The Spice Route offers many other attractions – a deli, craft brewery, glass blowing studio and art gallery too – which means that it would be easy to spend an entire day at the winery. The range of artisan producers fits in well with Charles Back’s vision of providing an ‘overall experience’ for ‘local and international tourists’ and visitors. The wines were decently made and it was a surprise, given the location just outside Paarl, to find that the grapes come from the Swartland. The hand of Charles Back in making a strong brand, at neighbouring Fairview too, clearly shows and the two wine farms complement each other. Visit the Spice Route and Fairview together and you will be guaranteed a fun day out as well as some interesting and varied wines.

Wines tasted (bought *):


2017 Amos Block Sauvignon Blanc – R111
2016 Chenin Blanc – R117


2017 Saffron Grenache Rosé – R142


2016 Grenache – R122* FAVOURITE WINE
2015 Mourvèdre – R122
2014 Chakalaka (41% Syrah, 15% Mourvèdre, 17% Carignan, 10% Grenache, 10% Durif, 7% Tannat) – R177

Spice Route

You Might Also Like

Vista to Verdot at Glen Carlou

Quality with Style in the Vineyard

Rijk Tulbagh Gives Name to Cellar and Town

Malverne Dis-Clos-ed

Pastures Anew at Rustenberg

Grand Wines at the Big Top!

Neil’s Vines on the Tr-Ellis in Stellenbosch

Beyond Expectation

Masses of Fun and a little Chaos at the Ambeloui Harvest Festival

How Do You Grow a Vineyard Like Maria?

From the Angel Gabriel to the Arch Angel

Wines Out of the Barrel at Kanonkop

Four Partners (not Cousins) at the Vineyard Hotel

An Early Start at Rietvallei

One Day, Three Tastings, Five Wines and Seven Sisters

K-eynote W-ines at the V-ineyard

The Phoenix Rises from the Terroir at Thelema

Ghostly Clouds Swirl at Spookfontein

Boutique de Brendel

Late at Lateganskop

Rivergold is a Gem Waiting to be Discovered

A Warm Welcome in the Cool Climate at South Hill

Quality Abounds on the Mound at La Motte

Honest, Affordable Family Wines at Landskroon

At the Bend in the Road in Bot River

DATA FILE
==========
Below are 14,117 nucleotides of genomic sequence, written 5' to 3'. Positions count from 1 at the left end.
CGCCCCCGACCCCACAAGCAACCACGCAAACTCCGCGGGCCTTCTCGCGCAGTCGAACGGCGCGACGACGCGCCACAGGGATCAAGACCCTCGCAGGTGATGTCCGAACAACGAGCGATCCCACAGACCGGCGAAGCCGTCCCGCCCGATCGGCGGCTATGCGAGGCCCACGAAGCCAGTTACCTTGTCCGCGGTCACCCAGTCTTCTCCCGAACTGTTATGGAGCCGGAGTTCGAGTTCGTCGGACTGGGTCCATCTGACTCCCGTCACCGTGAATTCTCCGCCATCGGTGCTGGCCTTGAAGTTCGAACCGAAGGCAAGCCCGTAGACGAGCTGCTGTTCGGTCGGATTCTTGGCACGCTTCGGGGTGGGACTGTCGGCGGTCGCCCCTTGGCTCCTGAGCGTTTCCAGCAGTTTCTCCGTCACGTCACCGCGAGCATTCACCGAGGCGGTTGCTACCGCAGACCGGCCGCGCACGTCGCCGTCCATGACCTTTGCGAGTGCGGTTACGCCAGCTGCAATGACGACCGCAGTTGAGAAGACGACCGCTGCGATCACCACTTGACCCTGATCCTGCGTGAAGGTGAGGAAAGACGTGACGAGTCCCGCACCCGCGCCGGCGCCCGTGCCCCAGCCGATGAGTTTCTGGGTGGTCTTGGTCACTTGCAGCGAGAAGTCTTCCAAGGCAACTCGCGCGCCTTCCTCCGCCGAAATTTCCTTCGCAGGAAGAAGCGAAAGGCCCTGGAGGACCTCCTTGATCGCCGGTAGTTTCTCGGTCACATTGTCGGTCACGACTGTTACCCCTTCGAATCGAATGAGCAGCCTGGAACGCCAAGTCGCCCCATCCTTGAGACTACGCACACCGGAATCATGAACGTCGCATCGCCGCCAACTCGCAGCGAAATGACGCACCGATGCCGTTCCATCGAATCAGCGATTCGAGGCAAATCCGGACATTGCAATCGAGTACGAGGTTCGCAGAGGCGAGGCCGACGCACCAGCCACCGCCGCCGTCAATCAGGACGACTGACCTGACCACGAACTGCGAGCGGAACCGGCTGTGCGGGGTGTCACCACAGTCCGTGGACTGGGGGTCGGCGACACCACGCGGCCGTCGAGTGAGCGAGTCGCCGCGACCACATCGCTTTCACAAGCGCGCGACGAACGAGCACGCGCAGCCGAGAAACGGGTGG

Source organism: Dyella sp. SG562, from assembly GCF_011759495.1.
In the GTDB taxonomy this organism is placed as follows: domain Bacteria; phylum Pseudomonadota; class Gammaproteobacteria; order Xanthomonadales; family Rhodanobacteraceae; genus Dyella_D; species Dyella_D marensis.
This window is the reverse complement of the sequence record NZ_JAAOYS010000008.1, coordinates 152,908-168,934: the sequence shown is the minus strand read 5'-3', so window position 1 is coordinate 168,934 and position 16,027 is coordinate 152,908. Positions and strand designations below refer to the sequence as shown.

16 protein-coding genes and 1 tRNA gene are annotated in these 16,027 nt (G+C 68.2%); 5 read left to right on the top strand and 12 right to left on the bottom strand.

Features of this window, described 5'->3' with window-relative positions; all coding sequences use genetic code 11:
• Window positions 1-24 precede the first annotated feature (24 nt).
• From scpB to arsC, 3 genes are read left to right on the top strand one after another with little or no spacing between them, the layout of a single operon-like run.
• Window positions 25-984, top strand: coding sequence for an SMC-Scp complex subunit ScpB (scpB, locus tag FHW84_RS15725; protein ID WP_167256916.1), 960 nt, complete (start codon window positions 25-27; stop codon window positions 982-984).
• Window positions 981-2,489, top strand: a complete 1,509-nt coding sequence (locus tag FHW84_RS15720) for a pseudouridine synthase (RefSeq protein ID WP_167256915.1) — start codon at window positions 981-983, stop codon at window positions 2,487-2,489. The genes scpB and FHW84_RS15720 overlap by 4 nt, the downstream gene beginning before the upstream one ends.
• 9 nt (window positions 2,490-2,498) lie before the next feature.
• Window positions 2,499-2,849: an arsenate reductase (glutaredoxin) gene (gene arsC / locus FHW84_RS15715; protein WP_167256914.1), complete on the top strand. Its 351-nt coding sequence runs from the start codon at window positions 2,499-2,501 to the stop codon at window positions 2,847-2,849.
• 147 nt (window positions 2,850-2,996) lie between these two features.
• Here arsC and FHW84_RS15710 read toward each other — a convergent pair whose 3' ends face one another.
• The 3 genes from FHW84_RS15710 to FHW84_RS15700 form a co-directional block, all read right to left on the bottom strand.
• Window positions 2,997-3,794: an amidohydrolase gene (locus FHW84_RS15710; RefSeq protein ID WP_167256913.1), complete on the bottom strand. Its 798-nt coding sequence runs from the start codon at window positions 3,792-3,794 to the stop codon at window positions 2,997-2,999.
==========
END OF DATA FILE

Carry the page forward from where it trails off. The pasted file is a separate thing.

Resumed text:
Peace but No Rest for Rust en Vrede

Shiraz Purrs at Manley Wine Lodge

Very Cape Wines at Capaia

Diploma Done and Dusted – But for the Final Result – I Passed!

Cabsolutely Frankulous at the Carnival

All Green at Villiera

Better than a Fair View Where the Goats do Roam!

Morgenhof in the Morning

Linga-ring in a Winery in Malawi

Individual Quality at Jordan

Straw Berry Yields for e-Ver-gelegen

Wines to Love on Love Street

No Black Marks at Raka

Class in Glass at Glenelly

Elegant Wines Kiss the Lips in the Vineyard

More Still at Tanagra

Oh-MG at Anthonij Rupert

Sweet and Safe Times Pair Well with the Whales

Bramon Beside the (Plettenberg) Bay


Pinotage Hits a Purple Patch in Paarl

Around the (Old) World in 18 Hours – starting with the European Cuvée!

Saxenburg Puts Heart, Mind and Soul into Its Wines

More-ish Wines at Môreson

Bon Courage and Bon Voyage

Waxing Lyrical about Canto

Baby Thrown Out with the Bath Water?

Sip Sip Sip and Drip Drip Drip at Domaine des Dieux

Grape Expectations are Met at Zevenwacht

Wine Notes Composed at D’Aria

Red and White Wines with Frog’s ‘Legs’

Big Preparations in the Little Vineyard

Bracing Brakes on the Red Wines at Remhoogte

Dave Goes Down Under and the Wines Go Up

On Yonder Hill There Stands a Vineyard!

Taint, Mould, Sweet-Sour, Elastoplast, Stale Honey, Bee Wax and Potato Skin With the Wine Prof

Magical Wines Star at Dragonridge

The Darling from Darling Steps into the Vineyard